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  • Jennifer Jewell


Valley Oaks in the Canyon.

California native fiddleneck. Butte County, Ca; March 2021.

On April 1st I had the great pleasure and unique experience of presenting for The Garden Conservancy about Under Western Skies, Visionary Gardens from the Rocky Mountains to the Pacific Coast (Timber Press, May 11, 2021).

The greatest pleasure was in how different this 'talk' was from so many of the talks I give - all of which I love - but which are often done in relative isolation (especially during Covid). Me talking at people instead of with people.

There is a time and place for that as well, a usefulness, but for this event the majority of my talking was done with Roderick Wyllie of Surface Design, Inc., a design firm in which he is a founding principle with his partner in life and work, James Lord. Roderick's design work for Lands End Lookout, part of the Golden Gate National Recreation Area, is one of the 40 gardened places included in Under Western Skies.

Given what I spend most of my time doing (the Cultivating Place radio program and podcast), it felt so GOOD to be in conversation with Roderick about land, about design, and especially about the role and voice of the many layers of a physical place being integral to his design work. As he said in our interview the book, he wants his gardens to help people "know where they are in the world."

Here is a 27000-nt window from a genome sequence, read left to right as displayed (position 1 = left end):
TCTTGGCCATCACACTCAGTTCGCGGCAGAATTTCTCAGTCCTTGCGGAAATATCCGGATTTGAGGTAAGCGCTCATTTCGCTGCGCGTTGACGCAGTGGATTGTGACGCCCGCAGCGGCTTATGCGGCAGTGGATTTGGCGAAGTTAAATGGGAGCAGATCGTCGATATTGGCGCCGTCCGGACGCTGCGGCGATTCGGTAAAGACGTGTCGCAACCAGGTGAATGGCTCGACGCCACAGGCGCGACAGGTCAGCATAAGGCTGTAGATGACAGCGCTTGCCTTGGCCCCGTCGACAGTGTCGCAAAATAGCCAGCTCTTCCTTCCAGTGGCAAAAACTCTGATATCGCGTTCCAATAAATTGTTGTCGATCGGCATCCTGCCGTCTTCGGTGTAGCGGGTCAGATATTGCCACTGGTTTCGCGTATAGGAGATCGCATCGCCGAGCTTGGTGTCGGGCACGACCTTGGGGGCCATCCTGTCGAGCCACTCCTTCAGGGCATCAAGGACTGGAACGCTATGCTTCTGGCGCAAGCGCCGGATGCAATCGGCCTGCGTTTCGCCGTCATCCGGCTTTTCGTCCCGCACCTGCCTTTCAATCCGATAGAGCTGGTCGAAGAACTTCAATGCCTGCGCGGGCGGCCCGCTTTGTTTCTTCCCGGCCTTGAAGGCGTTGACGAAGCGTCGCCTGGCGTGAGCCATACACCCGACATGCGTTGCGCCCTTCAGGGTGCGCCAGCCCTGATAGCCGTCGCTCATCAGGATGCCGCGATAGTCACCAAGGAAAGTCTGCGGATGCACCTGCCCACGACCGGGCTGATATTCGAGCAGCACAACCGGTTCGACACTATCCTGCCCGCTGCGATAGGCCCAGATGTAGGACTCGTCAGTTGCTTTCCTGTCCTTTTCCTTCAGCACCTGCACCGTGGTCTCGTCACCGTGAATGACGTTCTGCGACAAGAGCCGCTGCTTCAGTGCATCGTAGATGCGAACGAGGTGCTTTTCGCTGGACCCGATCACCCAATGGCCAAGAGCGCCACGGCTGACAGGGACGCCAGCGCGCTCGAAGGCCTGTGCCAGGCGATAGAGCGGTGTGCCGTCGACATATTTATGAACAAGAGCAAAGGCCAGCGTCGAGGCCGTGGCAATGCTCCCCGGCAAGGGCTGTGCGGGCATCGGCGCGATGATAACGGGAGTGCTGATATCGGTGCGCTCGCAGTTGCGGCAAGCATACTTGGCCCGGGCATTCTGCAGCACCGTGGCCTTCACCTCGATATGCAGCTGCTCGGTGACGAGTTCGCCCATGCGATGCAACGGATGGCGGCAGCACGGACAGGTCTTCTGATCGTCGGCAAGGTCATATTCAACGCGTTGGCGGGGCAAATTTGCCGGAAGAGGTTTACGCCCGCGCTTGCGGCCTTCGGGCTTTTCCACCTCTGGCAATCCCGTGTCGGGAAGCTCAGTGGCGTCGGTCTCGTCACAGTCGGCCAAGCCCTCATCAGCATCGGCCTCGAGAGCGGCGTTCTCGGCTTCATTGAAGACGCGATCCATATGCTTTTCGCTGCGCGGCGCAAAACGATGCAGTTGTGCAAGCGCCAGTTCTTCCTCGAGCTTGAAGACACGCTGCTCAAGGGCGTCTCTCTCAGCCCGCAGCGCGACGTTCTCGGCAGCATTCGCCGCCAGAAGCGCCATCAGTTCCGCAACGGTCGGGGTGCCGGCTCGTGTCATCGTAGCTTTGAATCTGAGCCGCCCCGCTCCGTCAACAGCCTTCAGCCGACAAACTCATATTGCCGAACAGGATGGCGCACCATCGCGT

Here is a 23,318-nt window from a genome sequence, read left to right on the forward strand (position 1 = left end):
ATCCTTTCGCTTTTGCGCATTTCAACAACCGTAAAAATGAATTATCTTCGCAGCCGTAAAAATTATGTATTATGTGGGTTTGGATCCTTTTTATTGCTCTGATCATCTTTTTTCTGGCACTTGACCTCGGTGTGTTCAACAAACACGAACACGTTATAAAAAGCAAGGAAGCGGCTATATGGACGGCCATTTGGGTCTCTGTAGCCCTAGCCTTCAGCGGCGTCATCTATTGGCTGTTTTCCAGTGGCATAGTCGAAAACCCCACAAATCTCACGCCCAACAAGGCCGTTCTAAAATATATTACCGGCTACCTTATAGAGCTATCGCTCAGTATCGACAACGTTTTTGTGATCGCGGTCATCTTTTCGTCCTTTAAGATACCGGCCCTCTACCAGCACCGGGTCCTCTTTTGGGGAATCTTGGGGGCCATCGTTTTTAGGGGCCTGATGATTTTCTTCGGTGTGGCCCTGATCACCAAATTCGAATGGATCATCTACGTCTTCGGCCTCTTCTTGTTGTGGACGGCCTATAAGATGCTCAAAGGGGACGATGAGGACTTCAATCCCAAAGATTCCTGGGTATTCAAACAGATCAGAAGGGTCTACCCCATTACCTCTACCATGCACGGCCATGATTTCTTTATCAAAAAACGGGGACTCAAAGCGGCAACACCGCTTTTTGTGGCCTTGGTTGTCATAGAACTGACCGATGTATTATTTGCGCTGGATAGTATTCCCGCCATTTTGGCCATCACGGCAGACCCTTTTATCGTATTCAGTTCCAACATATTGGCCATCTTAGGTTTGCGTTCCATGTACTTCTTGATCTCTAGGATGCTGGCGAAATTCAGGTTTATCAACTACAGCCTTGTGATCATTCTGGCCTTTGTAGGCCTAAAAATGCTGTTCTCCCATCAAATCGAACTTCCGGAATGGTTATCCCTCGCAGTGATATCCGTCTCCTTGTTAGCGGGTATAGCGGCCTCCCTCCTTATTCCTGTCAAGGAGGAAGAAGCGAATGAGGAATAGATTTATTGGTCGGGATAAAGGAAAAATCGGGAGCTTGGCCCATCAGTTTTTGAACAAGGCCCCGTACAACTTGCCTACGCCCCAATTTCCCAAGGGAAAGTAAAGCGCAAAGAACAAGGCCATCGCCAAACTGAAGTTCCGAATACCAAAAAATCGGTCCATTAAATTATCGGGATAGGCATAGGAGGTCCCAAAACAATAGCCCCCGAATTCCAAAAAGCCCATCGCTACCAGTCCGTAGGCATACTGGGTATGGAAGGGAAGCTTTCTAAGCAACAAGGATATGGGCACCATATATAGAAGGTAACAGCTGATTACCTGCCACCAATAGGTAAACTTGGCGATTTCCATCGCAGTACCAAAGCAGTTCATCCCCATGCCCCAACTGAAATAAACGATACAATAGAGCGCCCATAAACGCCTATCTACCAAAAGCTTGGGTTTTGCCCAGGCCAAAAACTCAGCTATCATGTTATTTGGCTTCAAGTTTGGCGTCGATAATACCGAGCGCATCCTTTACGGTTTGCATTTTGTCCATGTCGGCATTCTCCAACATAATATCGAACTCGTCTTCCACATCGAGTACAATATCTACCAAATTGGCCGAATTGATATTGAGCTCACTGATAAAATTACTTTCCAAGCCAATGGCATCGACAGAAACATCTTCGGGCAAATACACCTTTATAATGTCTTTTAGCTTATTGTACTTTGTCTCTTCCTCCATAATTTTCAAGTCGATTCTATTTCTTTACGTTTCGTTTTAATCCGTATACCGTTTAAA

As I like to say - our gardens are personal memoirs and documents - love letters, praise songs and prayers in action. But taken as whole collective, they also legible as moral and political documents - statements on who we are and where we are by what they do and do not express, or include.

On Friday April 2nd, friend and sister-gardener MaryAnn Newcomer (whose gardens are also featured in the book) texted me and Caitlin to say: "I heard your Garden Conservancy conversation with Roderick and I was sitting there nodding like a madwoman and thinking: The lesson is the place, the PLACE is the lesson."

A white shooting-star: Primula clevelandii

I like that: The lesson is the place. And I agree, PLACE is certainly where most of our garden lessons begin, whether we know and recognize it or not.

As I write in the introduction to UWS, in many ways our gardens are oases against the wider world - and they always have been - consider the ancient walled gardens of Persia, of Central and South America. They are ballast, steadying us, masking the chaos, disorder, and stress of daily life, they strive to protect us from 'starvation' and the 'dangers' of the 'wild' beyond. And in many cases the wild beyond in rural or urban environments includes very real dangers. Our gardens help us to forget the world.